Consumer Unit location

We want to get our electricity meter moved from above the door at one end of our house to next to our new back door when we get our extension built.
Southern Electric have sent out a form to fill in which has the following text:
"The metering equipment and your fuse box should be located about 1.2m from floor level and cannot be re-sited to a damp or exposed situation, a bedroom, bathroom, toilet, shower room, near heating or laundry appliances or a gas meter (unless in a separate kiosk) or under or adjacent to a sink and must be accessible to enable safety inspections to be carried out without removing fixtures"
Now this has put a bit of a spanner in the works because we wanted to put the consumer unit on the wall above where the washing machine is going. There also isn't another very good place to put it: the door opens into a utility/laundry and the only other possible place is over a sink. We want to squeeze the gas boiler in there as well. In addition, 1.2m seems very low off the ground.
Does anyone know what the current wiring regs actually say for siting consumer units?
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Jim wrote:

I suspect the 1.2m figure comes from the general principle of sections 4.30 and 8.3 of part M of the Building Regulations, but I emphasise that's just speculation on my part.
http://www.planningportal.gov.uk/uploads/br/BR_PDF_ADM_2004.pdf
This would be to ensure that people with limited mobility and/or sight can get reasonably comfortable access to the consumer unit and be able to read the electricity meter.
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I reckon 1.2m is an approximation, I would say that above the sink is a definite no no, and just site it above the washing machine in it's own purpose built kiosk (cupboard) satisfying the distance to gas concern and prevention of water splashes or leaks events. Then make sure that the room is well ventilated and that any dryers you have are securely vented out of the room to prevent condensation building up. I have a condenser dryer, but you do have to keep the filters clean and empty the filler tank quite regularly to prevent moisture leakage.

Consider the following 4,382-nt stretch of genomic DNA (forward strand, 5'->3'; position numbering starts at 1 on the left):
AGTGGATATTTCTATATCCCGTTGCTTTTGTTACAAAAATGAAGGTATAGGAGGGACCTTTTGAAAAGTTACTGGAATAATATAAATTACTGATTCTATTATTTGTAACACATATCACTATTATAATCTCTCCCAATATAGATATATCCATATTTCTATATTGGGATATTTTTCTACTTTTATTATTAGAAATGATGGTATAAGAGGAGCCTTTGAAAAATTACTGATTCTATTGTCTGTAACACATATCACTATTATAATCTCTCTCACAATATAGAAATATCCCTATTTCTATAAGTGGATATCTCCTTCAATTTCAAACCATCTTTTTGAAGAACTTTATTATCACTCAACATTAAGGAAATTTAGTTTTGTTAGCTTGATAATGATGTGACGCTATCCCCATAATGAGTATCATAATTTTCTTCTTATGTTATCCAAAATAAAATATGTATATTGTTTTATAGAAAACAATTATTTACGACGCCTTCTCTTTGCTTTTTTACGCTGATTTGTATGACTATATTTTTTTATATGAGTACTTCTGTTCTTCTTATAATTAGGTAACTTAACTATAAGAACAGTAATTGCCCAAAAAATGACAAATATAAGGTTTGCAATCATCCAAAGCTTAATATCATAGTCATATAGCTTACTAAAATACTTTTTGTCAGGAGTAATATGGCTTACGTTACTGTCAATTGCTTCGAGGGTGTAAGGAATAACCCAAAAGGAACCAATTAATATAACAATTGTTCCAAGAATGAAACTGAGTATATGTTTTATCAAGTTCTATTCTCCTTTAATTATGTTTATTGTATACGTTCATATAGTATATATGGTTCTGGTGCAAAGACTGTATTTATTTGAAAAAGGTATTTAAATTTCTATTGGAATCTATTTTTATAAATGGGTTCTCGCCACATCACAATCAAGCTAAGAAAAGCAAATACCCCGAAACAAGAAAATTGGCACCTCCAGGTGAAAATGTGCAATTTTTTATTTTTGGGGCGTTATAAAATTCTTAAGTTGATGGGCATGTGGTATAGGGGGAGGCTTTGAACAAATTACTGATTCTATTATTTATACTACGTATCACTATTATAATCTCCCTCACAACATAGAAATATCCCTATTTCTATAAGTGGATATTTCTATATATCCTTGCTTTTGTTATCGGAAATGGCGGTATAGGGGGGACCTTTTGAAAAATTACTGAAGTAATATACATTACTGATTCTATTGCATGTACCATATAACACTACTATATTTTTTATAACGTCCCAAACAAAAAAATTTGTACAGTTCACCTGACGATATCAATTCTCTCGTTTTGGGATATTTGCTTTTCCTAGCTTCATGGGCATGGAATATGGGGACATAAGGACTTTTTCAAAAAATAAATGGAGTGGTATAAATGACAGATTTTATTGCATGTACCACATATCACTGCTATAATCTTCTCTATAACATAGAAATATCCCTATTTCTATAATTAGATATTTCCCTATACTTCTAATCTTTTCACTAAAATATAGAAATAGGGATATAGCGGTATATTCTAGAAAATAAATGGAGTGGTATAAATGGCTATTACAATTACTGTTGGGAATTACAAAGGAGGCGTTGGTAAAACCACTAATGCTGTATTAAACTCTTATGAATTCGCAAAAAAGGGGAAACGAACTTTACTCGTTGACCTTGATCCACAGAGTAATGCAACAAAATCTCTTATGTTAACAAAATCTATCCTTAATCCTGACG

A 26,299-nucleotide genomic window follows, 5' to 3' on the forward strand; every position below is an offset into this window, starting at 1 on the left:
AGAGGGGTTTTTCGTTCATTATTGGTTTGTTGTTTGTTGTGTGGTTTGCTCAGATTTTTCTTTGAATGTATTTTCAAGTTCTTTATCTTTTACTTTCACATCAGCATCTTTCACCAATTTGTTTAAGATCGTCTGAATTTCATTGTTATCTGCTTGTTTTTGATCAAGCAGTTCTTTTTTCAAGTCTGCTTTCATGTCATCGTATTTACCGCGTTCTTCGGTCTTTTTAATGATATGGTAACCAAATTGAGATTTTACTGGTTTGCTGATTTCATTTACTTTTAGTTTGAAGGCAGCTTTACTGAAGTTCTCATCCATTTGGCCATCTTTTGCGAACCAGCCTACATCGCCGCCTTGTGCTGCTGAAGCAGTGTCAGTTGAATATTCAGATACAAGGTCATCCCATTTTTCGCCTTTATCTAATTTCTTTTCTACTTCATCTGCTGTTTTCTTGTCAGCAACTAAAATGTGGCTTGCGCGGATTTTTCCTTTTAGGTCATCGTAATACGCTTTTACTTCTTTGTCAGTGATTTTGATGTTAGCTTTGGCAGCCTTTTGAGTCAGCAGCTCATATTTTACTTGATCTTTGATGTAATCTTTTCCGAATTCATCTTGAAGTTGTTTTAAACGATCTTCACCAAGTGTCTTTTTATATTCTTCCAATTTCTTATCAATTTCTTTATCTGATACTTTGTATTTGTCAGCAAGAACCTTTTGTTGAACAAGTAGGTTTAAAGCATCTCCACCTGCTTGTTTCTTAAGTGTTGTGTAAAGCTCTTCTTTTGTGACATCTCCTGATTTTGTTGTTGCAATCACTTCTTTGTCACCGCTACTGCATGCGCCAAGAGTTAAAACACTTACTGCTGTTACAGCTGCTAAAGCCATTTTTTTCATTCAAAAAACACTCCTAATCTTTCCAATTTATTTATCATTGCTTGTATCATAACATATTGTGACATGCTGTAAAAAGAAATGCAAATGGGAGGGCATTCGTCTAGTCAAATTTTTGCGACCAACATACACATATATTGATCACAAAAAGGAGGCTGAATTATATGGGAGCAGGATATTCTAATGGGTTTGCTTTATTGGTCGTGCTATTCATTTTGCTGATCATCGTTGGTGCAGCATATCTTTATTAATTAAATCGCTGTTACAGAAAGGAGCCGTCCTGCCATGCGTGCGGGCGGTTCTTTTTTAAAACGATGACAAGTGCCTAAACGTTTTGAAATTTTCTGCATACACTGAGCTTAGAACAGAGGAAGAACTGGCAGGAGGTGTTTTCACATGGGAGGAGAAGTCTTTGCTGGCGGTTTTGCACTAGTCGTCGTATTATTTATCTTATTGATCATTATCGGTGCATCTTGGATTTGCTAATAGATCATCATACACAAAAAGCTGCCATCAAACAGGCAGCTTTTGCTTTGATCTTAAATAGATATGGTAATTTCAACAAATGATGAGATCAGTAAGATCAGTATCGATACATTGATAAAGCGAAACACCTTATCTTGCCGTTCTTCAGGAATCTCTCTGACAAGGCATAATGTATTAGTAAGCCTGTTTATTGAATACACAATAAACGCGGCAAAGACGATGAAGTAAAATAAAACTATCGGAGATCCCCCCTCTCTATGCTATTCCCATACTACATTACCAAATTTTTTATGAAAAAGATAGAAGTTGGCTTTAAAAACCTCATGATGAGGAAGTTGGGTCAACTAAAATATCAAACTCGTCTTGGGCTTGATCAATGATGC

Please be aware that this information is only my opinion and I am not an approved electrician. But hopefully someone who is will agree, as you stated that this is the only reasonable space to install the CU without incurring additional costs siting elsewhere.
--


Regards
p.mc



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Thanks for that (and to everyone else who replied).
I've had a word with Southern Electric now, they are happy with having the consumer unit located above a washing machine. So the problem was just that the wording on the form they sent out was unclear and above and beyond the wiring regs.
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Jim coughed up some electrons that declared:

Not a great deal, specifically.
Non specifically: ideally it will be "accessible" and in a position suitable for the equipment. Under a sink would be bad, due to the risk of water.
You shouldn't have to faff or remove fixtures to isolate a circuit in an emergency. Excessive grease fumes or steam isn't good for the little RCBOs/MCBs/RCDs.
Part M would have it at the heights they mention, but if you're not bound by Part M requirements, then ignore it.